Mar 10, 2023

Custody of Children in India

Guest post by Pallavi Mohan

Recently, the Bombay High Court granted the custody of a child to his father, after removing him from his grandparent’s custody. What was newsworthy was the fact that the child ran back to the grandparents outside the court’s premises, refusing to go along with the father.

Let us understand how Indian courts decide custody issues.

What is meant by custody of children?

Custody is the right granted to the parents (or guardian) of a child to take care of their needs and look after their interests until the age of 18 years. In the case of the death of a parent/s, custody can rest with the surviving parent or with a guardian(s) appointed by the court. 

In separation/divorce cases, the husband and wife can decide mutually who will have the primary custody of the child, or they can come before the court to get an order for the custody of the child.

How do courts decide who should get custody of a child?

The paramount consideration for a court deciding custody of a child is the best interest and welfare of the child. This means considering whether the parent or guardian can provide the best upbringing to the child, plan for a good education, and ensure the financial security of the child up to the age of 18 years. 

Constitutional courts (Supreme Court and the High Courts) in India exercise a jurisdiction known as the parens patriae jurisdiction in child custody cases. The exercise of the parens patriae jurisdiction, which literally means “parent of the nation”, allows courts to treat cases involving children and minors with only one consideration in mind, which is the welfare of the child. 

What are Indian laws that govern the grant of custody of children?

In the case of the dissolution of a marriage, courts often deal with custody issues as per the different personal laws. The Hindu Marriage Act of 1956, the Hindu Minority and Guardianship Act of 1956, the Special Marriage Act of 1956, and the Indian Divorce Act of 1869 provide for how the court can grant custody if the parents decide to separate/seek divorce from each other.

The secular law which governs custody issues is the Guardianship and Wards Act of 1890. It empowers courts to grant guardianship and custody rights to individuals other than the parents of the child. In the absence of a parent, any person who desires custody of the child or claims to be the guardian of the child or any relative or friend of the minor can apply for custody in the District Court.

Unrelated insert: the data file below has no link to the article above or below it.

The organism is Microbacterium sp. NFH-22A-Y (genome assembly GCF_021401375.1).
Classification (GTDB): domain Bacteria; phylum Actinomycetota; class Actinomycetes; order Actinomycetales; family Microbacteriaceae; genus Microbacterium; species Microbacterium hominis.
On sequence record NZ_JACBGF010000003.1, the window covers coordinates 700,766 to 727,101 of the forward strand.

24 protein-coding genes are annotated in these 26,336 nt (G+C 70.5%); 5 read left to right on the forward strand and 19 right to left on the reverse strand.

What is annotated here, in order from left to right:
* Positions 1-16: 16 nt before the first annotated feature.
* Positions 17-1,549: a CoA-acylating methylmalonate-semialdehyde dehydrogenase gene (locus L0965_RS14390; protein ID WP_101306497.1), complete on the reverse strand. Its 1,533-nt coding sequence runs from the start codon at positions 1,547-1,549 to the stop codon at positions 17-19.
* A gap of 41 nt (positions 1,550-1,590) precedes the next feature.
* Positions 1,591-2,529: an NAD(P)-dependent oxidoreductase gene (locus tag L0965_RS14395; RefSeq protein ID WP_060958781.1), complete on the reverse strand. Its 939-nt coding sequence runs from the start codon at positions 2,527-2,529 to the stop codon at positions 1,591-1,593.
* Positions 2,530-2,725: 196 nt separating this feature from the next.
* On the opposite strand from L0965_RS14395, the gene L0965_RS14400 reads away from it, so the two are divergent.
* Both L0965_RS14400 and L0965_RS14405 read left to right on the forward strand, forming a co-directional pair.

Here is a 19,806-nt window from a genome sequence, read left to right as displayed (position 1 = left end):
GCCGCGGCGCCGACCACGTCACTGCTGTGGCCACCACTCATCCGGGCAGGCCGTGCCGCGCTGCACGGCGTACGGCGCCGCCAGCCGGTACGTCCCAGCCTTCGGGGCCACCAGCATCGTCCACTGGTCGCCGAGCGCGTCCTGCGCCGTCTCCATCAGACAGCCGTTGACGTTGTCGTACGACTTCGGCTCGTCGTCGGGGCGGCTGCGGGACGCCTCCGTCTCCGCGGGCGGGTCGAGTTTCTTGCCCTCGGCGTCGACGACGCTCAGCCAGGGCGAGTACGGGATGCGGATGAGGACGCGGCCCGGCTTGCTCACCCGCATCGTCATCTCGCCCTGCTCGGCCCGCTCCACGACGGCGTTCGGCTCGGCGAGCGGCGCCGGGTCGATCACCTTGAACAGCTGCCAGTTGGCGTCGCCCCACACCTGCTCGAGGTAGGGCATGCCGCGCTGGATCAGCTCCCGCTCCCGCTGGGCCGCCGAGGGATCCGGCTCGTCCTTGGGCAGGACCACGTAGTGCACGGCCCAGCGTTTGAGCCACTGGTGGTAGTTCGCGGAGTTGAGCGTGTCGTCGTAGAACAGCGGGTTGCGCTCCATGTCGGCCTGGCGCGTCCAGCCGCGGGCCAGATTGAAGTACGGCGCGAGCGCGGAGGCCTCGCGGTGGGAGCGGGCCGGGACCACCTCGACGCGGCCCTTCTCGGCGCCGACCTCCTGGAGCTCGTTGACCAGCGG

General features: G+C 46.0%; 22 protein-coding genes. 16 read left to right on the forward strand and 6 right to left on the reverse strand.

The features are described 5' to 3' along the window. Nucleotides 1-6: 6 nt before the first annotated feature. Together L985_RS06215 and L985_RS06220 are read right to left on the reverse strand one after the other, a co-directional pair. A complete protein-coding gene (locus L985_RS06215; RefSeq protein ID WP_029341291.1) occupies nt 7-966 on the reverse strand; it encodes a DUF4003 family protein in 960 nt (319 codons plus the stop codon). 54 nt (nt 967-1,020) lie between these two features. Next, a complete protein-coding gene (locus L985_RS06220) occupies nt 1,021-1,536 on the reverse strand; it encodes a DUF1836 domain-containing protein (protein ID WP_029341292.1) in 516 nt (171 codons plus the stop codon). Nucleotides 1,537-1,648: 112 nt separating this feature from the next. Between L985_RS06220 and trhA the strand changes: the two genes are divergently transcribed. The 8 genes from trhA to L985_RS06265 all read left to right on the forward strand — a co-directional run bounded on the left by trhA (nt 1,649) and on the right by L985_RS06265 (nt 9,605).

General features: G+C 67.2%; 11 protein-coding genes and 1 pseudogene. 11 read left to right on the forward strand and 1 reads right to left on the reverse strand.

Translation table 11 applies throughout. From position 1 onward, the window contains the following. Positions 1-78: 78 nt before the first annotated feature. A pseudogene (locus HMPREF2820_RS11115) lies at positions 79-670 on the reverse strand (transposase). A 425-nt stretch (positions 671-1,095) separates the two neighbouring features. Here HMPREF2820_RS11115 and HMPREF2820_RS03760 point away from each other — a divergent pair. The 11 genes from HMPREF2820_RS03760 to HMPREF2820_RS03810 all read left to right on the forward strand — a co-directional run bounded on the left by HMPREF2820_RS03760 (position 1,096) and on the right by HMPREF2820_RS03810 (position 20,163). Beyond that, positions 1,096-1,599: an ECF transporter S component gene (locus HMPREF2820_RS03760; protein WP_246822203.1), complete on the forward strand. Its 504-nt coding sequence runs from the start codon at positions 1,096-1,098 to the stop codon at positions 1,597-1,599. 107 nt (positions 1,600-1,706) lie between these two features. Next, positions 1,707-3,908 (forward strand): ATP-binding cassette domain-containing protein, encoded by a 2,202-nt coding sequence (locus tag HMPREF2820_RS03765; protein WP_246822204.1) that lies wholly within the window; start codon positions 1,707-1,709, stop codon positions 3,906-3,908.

What are the different ways in which Indian courts can grant custody in India in cases of separation/divorce?

In separation/divorce cases, the Court can grant any of the following types of custody: 

  • Joint custody is where both parents have equal custodial rights over the child. The child lives with both parents for equal amounts of time, even though the parents no longer live together. In joint custody cases, neither parent can remove the child from the jurisdiction in which the child primarily lives without the permission of the other parent. 
  • Sole custody is where the court grants custody of the child to only one parent and decides whether the other parent will have access rights to the child or not. As a matter of practice, the court grants custody of the child (of any sex) below the age of 5 years to the mother with visiting rights to the father, as the mother is considered the primary caregiver of such a young child. However, the court may award sole custody of the child to the father with only visitation rights to the mother if they consider the mother abusive or unfit to take care of the child. 
  • For where children are aged 9 years or above, the Court can even consult the child to ask which parent the child wishes to live with. 
  • Third-party custody is where the court considers neither parent to be fit to take care of a child and grants custody to a third party, such as either set of grandparents, step-parents, or any other relatives of the child. In cases of a marriage between a minor girl and an adult man, the court may even grant custody of the minor girl to her husband, if the girl is afraid to live with her parents. You can read more about what the law says about child marriage in our explainer, here. 


Related Weekly Posts

October 28 2022

Writ Petitions and Custody of Children

Guest post by Pallavi Mohan  Recently, the Gujarat High Court observed that the court can issue a writ of habeas corpus in cases of child custody, if it is proved that the other parent or any other person detained the child illegally or with no authority of law.  What is the writ of habeas corpus […]
Read More >

February 21 2022

5 important things that the Supreme Court recently said about the Law on Maintenance

The Supreme Court recently delivered a judgement in the case of Rajnesh v. Neha, discussing various aspects of the law on maintenance in India. Here are 5 notable points from the judgement. Claiming maintenance under multiple laws  The following Indian laws provide for maintenance: a) Special Marriage Act, 1954 (SMA) – Sections 36 and 37 […]
Read More >

March 03 2023

Adopting a Child Directly from the Biological Mother: An Exception, Not the Norm

Recently, the Supreme Court of India allowed an interested couple to adopt a child from the biological mother directly. This was a deviation from the due process of adoption in India. The court was hearing a plea from an unmarried woman who wanted to medically terminate her pregnancy. Doctors had advised her against it , […]
Read More >